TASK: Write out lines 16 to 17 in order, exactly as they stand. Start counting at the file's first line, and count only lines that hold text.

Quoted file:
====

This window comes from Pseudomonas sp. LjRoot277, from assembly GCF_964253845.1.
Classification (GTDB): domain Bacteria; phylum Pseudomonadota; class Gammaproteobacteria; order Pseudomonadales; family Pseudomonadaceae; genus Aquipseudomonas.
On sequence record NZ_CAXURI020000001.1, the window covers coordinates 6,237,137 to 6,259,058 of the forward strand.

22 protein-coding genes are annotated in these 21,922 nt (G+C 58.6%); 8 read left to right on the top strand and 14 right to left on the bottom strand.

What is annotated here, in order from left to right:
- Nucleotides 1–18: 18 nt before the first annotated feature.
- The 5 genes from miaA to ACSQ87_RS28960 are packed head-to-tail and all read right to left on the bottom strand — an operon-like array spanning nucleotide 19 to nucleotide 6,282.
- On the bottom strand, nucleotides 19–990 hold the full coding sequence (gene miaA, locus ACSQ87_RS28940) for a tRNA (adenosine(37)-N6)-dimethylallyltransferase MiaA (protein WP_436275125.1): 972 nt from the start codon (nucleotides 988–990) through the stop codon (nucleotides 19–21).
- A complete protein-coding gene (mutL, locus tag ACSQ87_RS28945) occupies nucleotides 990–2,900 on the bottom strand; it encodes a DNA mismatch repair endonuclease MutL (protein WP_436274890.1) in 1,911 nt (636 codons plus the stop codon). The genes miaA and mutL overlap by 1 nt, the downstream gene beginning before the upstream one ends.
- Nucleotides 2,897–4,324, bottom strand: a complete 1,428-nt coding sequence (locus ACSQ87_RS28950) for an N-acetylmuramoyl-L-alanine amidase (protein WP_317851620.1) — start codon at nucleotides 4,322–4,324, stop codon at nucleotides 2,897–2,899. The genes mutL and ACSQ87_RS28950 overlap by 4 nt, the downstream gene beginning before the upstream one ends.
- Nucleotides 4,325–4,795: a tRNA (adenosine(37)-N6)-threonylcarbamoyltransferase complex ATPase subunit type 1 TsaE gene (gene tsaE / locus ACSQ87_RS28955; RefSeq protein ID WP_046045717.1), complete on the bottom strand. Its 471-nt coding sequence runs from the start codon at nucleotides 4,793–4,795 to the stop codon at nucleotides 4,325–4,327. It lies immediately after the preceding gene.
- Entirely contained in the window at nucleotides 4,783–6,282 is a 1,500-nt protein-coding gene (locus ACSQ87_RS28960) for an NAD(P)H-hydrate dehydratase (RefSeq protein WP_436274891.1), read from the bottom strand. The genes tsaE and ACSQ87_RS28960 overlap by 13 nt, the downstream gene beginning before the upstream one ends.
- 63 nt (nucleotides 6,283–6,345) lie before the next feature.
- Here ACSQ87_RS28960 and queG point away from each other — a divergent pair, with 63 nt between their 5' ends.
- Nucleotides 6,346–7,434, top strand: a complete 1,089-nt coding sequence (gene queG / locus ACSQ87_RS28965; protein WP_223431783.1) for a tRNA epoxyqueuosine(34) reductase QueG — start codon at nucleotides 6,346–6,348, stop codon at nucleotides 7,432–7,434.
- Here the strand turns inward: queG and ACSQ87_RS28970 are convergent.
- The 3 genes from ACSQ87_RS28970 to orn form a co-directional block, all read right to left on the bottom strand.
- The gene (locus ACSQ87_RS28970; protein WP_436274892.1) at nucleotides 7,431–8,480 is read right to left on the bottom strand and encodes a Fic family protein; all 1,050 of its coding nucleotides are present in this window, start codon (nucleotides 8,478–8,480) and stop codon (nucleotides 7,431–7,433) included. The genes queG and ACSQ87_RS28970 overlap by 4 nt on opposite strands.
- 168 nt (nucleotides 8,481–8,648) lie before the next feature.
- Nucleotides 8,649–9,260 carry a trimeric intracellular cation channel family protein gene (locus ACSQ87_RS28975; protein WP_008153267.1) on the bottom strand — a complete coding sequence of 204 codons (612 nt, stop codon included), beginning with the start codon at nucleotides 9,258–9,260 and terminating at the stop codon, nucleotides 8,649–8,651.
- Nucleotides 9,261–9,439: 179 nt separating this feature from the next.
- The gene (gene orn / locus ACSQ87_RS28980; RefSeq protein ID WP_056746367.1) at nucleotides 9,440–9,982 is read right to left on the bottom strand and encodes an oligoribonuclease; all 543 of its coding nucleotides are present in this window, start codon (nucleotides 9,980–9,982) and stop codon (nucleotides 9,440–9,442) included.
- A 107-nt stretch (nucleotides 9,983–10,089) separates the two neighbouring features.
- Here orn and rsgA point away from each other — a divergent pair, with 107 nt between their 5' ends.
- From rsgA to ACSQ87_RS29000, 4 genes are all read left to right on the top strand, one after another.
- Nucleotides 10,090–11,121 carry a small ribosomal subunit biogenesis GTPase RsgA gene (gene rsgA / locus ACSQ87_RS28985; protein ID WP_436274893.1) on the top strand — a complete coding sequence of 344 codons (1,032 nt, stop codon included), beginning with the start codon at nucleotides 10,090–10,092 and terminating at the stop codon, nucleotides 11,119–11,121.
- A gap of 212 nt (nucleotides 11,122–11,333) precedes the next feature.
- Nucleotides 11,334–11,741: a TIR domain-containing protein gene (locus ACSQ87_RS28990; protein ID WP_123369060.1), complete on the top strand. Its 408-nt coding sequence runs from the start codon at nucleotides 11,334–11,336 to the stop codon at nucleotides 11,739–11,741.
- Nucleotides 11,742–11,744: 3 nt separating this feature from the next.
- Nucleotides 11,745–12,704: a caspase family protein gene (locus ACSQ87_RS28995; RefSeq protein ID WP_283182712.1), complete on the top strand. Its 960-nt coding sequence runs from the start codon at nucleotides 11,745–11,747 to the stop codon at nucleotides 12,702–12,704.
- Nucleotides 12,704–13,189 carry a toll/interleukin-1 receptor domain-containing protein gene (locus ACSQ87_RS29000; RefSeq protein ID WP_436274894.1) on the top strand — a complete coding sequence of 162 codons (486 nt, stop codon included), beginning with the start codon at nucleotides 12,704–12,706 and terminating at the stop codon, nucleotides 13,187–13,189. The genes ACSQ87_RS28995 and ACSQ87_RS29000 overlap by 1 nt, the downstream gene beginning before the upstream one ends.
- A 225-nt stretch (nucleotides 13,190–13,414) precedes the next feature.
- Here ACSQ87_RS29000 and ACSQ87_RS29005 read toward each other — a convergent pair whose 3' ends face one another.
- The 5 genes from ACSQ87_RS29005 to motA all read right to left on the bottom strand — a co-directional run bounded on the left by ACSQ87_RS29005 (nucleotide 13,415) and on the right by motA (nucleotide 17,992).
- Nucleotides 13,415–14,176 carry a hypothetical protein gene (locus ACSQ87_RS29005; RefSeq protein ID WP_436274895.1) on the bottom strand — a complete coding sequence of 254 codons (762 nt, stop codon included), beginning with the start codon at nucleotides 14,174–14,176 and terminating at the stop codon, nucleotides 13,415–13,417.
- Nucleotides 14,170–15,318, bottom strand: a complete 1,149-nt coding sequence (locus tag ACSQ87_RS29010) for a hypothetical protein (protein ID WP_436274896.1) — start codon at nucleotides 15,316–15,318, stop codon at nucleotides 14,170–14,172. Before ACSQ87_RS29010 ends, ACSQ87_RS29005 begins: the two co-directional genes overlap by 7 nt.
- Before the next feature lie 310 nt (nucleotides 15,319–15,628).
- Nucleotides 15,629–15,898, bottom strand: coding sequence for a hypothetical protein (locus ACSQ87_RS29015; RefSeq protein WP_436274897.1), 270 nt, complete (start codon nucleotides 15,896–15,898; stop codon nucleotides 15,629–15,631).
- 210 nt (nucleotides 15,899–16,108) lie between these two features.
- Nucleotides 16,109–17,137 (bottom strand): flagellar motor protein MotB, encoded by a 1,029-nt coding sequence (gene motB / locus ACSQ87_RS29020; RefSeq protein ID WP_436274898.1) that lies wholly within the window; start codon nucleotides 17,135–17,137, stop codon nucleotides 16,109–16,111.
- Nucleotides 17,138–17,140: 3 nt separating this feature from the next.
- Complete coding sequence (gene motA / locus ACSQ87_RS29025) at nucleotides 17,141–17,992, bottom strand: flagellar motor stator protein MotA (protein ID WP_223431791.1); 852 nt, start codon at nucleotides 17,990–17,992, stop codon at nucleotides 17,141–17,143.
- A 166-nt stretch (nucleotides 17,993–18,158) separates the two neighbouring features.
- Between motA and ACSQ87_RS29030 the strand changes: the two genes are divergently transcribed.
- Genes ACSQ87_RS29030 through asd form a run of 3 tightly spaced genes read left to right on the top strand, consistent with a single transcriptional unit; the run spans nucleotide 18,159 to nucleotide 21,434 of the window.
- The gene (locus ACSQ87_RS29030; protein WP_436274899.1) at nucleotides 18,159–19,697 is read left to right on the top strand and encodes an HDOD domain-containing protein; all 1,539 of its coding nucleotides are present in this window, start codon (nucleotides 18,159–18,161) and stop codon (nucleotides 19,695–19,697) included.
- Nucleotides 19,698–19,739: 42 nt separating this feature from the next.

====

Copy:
- Here the strand turns inward: queG and ACSQ87_RS28970 are convergent.
- The 3 genes from ACSQ87_RS28970 to orn form a co-directional block, all read right to left on the bottom strand.